Defending the Faith: Joy found in stabs of 'divine homesickness'

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  • Moontan Roanoke, VA
    Feb. 5, 2012 12:00 p.m.

    "Surprised by Joy: The Shape of My Early Life" had nothing to do with Joy Davidman. "Joy" came from his interpretation of the German word for "longing". It is the story of his conversion to Christianity around, I believe, 1931.

  • Raeann Peck Salt Lake City, UT
    Feb. 4, 2012 12:56 a.m.

    Driving the Alpine Loop in Utah County, we rounded a bend and suddenly towering above us was the verdant face of a gloriously majestic mountain, alive with foilage, cascades of water flowing down. It felt like a holy place, as though it were the dwelling place of God. It caught my breath away and carved out a place in my soul; a familiar feeling, like an echo of an earlier time and place with God. And it leaves me to wonder....if I were as obedient to the will of God as is the dust of the earth, what might God create in me?

  • sharrona layton, UT
    Feb. 3, 2012 8:57 a.m.

    Surprised by Joy, Lewis embraces what he referred to as "northernness," or the Norse mythology that represented for him the embodiment of otherness and an escape from the mundane realities of boarding school. Before his eventual return to orthodox Christianity, however, Lewis would experiment with adolescent atheism, various Eastern beliefs, and the "Absolute" of Aristotelian ethics on his way to the Trinitarian God proclaimed by Christianity.
    C.S. Lewis, He contains persons(three of them)while remaining one God. Miracles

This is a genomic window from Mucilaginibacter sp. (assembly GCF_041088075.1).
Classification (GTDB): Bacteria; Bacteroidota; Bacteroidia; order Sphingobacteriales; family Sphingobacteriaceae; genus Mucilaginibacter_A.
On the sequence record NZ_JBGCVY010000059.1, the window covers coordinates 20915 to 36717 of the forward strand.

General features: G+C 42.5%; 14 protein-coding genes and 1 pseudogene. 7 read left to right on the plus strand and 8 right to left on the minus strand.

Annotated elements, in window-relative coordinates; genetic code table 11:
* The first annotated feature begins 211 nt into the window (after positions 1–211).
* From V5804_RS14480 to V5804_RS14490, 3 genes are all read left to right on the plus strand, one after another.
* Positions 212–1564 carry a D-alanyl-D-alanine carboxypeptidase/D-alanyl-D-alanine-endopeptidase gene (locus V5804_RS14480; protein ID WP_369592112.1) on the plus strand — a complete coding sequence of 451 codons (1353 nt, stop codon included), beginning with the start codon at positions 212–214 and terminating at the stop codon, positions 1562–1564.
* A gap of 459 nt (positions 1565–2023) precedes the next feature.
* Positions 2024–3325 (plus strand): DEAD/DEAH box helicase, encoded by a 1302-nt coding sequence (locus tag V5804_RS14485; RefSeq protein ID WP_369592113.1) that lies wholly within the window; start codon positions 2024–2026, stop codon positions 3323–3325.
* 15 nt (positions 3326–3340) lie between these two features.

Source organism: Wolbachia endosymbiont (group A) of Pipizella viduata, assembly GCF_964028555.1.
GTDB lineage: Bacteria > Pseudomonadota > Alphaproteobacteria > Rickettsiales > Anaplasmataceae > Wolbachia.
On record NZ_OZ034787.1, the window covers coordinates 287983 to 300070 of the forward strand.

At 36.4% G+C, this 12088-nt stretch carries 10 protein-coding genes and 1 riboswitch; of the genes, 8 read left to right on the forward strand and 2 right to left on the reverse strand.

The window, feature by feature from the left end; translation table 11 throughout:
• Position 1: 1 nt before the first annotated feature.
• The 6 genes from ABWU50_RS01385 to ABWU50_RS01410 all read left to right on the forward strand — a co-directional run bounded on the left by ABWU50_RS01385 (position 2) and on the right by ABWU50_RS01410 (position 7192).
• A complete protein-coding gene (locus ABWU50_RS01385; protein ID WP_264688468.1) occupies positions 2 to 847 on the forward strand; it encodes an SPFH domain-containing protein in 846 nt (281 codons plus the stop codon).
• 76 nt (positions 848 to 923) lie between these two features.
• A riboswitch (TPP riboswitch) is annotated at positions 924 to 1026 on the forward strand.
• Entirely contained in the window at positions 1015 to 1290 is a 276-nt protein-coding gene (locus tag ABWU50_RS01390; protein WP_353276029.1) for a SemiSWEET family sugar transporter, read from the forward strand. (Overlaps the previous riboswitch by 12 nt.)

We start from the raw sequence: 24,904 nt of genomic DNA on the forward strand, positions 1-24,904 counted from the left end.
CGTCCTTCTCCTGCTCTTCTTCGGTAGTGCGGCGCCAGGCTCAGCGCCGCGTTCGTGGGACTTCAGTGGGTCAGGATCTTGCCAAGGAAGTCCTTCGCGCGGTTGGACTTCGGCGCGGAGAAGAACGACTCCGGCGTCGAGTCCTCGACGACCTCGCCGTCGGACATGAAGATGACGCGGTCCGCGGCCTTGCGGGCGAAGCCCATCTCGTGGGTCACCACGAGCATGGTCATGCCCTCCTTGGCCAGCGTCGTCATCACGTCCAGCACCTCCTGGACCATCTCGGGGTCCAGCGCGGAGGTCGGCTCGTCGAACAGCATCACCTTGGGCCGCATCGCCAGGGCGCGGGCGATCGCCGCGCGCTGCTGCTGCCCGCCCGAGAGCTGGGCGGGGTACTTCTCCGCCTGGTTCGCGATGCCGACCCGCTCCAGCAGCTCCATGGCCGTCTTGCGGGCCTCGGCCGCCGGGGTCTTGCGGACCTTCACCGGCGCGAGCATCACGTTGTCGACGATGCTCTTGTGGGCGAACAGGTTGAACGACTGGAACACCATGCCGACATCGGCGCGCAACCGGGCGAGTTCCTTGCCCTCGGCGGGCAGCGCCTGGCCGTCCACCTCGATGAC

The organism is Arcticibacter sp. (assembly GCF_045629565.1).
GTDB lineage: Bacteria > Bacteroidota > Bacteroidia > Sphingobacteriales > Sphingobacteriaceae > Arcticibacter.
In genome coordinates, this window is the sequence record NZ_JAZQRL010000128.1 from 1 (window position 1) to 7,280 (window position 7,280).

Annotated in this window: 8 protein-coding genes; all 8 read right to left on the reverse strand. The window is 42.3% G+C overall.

Feb. 2, 2012 6:21 p.m.

    I can so identify with this article.

    Now, if we can just help our children identify those very feelings. It's one of the reasons why constant technology is detrimental to developing psyches. They are missing the solitude that is necessary to identify those tender and fleeting moments.

    Great article!

  • Verdad Orem, UT
    Feb. 2, 2012 9:32 a.m.

    I'm pretty confident that Peterson, who seems to know a lot about C. S. Lewis, is aware of Joy Davidman. He can't discuss everything in a short newspaper column.

    But "Surprised by Joy" -- I've read it; have you? -- was published in 1955. It doesn't so much as mention Joy Davidman. Lewis married her in 1957, and she died in 1960.

  • IndependentLiberal Salt Lake City, UT
    Feb. 2, 2012 8:12 a.m.

    Mr. Peterson you have not a clue. Divine Homesickness? You wrote an entire article on C.S. Lewis and what he thought his Joy was without mentioning his beloved wife Joy Davidman whom he lost to cancer. His loss and Joy has to include the story on the loss of his mother and his inability to resolve that issue because his father never completely got over it. Lewis addressed all his grief after Joy died and was determined to assure that he and Joyâs son would not suffer the prolonged grief Clive did as a child. His wife Joy was the real and metaphorical basis of his books. To exclude her is shortsighted.

  • Jonas Denver, Colorado
    Feb. 2, 2012 7:13 a.m.

    Exactly. Sometimes even the term "divine homesickness" is enough to bring tears to my eyes.